“My biggest surprise was finding out that the job search process would take a while,” said Jack Michel, a senior technical recruiter for Ettain Group.
“I wish I had started earlier, I had a lot of trouble being patient,” he said.
Michel told students that job searching is all about networking and building relationships.
The panel was composed of a diverse group of alumni — while some were professionals, others were graduate students.
Alice Wang, a Ph.D. student in environmental sciences and engineering in the Gillings School of Global Public Health advised students to be flexible.
“I applied for the Peace Corps and Teach For America, but you have to understand that plans change, and you just have to go with it,” she said.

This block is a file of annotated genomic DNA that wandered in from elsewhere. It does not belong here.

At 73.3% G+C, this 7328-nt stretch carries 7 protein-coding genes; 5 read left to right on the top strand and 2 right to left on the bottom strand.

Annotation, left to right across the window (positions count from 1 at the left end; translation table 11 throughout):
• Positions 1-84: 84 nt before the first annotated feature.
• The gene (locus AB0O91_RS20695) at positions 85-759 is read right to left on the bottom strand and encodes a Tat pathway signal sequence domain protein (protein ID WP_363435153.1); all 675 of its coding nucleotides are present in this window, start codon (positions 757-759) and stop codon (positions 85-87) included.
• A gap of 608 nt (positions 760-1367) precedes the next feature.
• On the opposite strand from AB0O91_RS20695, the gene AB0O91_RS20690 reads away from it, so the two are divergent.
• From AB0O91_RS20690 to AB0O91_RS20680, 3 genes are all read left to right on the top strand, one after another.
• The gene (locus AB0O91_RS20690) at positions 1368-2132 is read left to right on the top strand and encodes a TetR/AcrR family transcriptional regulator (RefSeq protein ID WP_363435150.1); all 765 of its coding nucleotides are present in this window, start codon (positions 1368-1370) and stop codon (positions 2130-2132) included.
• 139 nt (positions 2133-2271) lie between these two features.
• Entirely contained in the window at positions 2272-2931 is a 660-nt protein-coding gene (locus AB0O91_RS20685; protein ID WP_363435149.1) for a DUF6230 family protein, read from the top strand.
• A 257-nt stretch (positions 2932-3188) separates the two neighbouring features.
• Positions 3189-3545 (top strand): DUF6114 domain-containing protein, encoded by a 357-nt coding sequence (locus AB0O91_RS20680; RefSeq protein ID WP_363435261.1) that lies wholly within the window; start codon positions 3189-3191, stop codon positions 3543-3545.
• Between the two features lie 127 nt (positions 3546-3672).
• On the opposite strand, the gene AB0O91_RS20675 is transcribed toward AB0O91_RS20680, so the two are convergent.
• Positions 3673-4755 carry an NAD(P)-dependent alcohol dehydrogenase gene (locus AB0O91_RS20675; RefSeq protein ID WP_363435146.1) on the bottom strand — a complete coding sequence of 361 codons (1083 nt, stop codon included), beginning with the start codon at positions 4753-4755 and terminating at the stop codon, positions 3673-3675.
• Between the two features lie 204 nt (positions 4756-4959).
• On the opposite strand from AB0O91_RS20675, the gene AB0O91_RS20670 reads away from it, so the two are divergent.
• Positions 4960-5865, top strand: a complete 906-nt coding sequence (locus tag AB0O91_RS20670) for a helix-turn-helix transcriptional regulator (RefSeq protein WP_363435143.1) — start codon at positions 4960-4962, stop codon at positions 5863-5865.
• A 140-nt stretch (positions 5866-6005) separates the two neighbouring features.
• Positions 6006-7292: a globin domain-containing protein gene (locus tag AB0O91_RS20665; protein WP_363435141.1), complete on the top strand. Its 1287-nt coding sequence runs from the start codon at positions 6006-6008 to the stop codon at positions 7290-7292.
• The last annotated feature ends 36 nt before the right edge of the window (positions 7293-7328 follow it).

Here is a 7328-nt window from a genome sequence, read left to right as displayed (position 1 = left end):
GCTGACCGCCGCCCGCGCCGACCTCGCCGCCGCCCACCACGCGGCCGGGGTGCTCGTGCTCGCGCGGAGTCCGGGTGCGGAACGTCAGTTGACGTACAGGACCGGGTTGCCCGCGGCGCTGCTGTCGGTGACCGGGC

Students interested in graduate programs should start applying for grants and scholarships as soon as possible, she added.
Brian Woodard, a masters student in education at UNC, said the most important piece of advice he can offer is to enjoy senior year.
“Enjoy each moment you have with your friends, soon everyone will be moving away,” he said.
Students will only be offered UCS programs and services for six months after graduation, so they should act fast, said UCS Senior Assistant Director Amy Hitlin.
“Take advantage of programs you all have right now, even if they make you step outside your comfort zone,” Swanson said.
General Alumni Association representative Kat Jackson said students can join the GAA with an annual fee after graduation and have access to job postings from other alumni.
“Young alumni can really benefit from it, especially if they’re relocating to a new area,” she said. “It’s good to network and connect with other Carolina alum.”
Sam Stokes, a senior economics and math major, said it was good to get advice from those who have been through it before.
“I’d rather hear advice from alumni,” he said. “So you know you’re hearing the truth.”
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